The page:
The “Adequate Procedures” And “Due Diligence” Defences To Corporate Liability And Personal Liabilities Of Directors And Management For Corruption And Bribery In Malaysia

Some months ago, I wrote about the impending application of the newly gazetted Section 17A of the amended Malaysian Anti Corruption Act and concluded as follows:

”Two years will pass by quickly, and it is imperative that anti corruption and anti bribery systems, policies, manuals and the relevant training programs be put in place now to protect directors and management from personal liabilities.”

In the latest development, our Prime Minister Tun Dr Mahathir has today launch a set of new Guidelines to aid the corporate sector to put in place adequate procedures to minimize risks and prevent corruption. This is indeed most helpful to directors and management of companies as they go about preparing and putting in place the required compliance systems in their organizations ahead of the coming into effect of the new law on 1 June 2020.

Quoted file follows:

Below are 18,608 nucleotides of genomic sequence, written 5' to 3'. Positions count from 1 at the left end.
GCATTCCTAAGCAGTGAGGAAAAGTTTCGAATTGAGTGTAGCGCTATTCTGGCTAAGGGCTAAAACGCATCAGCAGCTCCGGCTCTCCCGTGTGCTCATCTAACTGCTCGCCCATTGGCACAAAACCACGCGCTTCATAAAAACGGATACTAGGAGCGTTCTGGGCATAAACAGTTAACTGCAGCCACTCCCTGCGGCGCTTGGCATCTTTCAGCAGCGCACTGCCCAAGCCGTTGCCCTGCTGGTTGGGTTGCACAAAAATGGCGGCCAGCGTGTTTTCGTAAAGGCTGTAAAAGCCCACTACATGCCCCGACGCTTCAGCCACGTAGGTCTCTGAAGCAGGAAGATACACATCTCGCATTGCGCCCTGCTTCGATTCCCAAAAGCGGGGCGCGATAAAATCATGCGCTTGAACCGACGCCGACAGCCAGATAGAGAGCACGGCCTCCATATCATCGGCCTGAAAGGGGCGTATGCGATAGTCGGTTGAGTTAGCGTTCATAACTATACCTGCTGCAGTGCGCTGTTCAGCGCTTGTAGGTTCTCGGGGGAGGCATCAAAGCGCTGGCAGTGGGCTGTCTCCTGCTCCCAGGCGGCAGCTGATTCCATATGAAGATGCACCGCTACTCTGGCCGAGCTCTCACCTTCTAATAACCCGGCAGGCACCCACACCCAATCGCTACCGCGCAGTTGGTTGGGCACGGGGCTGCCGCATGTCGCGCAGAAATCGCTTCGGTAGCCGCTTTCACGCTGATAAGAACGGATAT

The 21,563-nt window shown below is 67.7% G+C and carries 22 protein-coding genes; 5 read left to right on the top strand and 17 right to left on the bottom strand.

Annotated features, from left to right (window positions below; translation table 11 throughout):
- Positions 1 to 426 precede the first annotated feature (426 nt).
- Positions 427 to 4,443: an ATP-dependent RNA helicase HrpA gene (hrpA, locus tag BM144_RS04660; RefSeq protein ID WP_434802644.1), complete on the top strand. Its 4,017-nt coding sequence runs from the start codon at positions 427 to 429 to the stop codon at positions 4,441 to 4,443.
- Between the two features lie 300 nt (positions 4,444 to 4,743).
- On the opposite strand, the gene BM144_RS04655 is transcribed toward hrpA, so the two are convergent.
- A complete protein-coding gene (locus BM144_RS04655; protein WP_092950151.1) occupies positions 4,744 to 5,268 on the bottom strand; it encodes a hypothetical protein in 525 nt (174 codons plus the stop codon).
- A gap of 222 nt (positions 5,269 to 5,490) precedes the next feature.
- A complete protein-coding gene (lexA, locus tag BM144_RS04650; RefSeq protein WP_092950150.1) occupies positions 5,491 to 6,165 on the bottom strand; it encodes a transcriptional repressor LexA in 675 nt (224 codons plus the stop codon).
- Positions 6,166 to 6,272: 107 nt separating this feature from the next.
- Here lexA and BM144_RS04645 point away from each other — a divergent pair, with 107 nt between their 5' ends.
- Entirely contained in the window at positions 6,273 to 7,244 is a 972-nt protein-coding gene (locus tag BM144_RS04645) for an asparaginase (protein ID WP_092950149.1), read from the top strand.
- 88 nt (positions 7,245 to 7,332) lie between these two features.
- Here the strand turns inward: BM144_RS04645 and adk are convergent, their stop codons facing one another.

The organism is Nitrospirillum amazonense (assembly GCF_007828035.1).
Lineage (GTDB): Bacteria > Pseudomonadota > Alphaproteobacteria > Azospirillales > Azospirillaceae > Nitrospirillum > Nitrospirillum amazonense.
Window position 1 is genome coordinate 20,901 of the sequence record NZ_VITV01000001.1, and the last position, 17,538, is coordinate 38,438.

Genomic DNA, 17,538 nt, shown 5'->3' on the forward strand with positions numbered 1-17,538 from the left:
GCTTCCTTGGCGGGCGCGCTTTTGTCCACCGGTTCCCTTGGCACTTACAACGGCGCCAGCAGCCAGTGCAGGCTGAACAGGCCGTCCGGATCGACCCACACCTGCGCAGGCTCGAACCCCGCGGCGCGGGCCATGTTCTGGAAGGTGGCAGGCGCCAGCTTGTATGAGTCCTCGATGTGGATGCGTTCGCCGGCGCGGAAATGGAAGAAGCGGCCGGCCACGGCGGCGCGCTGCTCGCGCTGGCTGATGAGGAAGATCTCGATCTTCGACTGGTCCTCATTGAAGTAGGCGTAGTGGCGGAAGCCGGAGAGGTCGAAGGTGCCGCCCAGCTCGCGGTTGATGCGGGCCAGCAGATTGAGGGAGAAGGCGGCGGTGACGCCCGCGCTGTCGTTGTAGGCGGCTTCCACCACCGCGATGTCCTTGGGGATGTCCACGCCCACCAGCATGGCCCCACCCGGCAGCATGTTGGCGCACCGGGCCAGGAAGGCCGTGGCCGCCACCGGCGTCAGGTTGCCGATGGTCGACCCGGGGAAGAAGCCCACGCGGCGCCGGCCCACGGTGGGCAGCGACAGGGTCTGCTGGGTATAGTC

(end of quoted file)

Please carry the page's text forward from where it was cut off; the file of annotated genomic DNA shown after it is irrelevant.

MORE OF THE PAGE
“In order to help ensure commercial organisations in any industry employ fundamental measures in minimising the risk of corruption, Prime Minister Tun Dr Mahathir Mohamad today launched guidelines on this today.

They come under the Adequate Procedures Pursuant to Sub-section (5) of Section 17A of the Malaysian Anti Corruption Commission (MACC) Act 2009.

Dr Mahathir said the guidelines have been drafted to assist commercial organisations in understanding what were the “adequate procedures” to be implemented to prevent the occurrence of corrupt practices.“




As the new dawn breaks over Malaysia, scandals and corruption are dominating the air waves and digital news media. With the Pakatan Harapan government’s renewed emphasis on upholding the Rule of Law, the issue of corporate liability and personal liabilities of directors and management for Corruption and Bribery has come into sharp focus.

The Malaysian Anti Corruption Commission (MACC) Amendment Act 2018, gazetted on 4 May 2018 introduced a new Section 17A as follows:

Offence by commercial organization

(1)   A commercial organization commits an offence if a person associated with the commercial organization corruptly gives, agrees to give, promises or offers to any person any gratification whether for the benefit of that person or another person with intent –

(a) to obtain or retain business for the commercial organization; or

(b) to obtain or retain an advantage in the conduct of business for the commercial organization.

(2)  …

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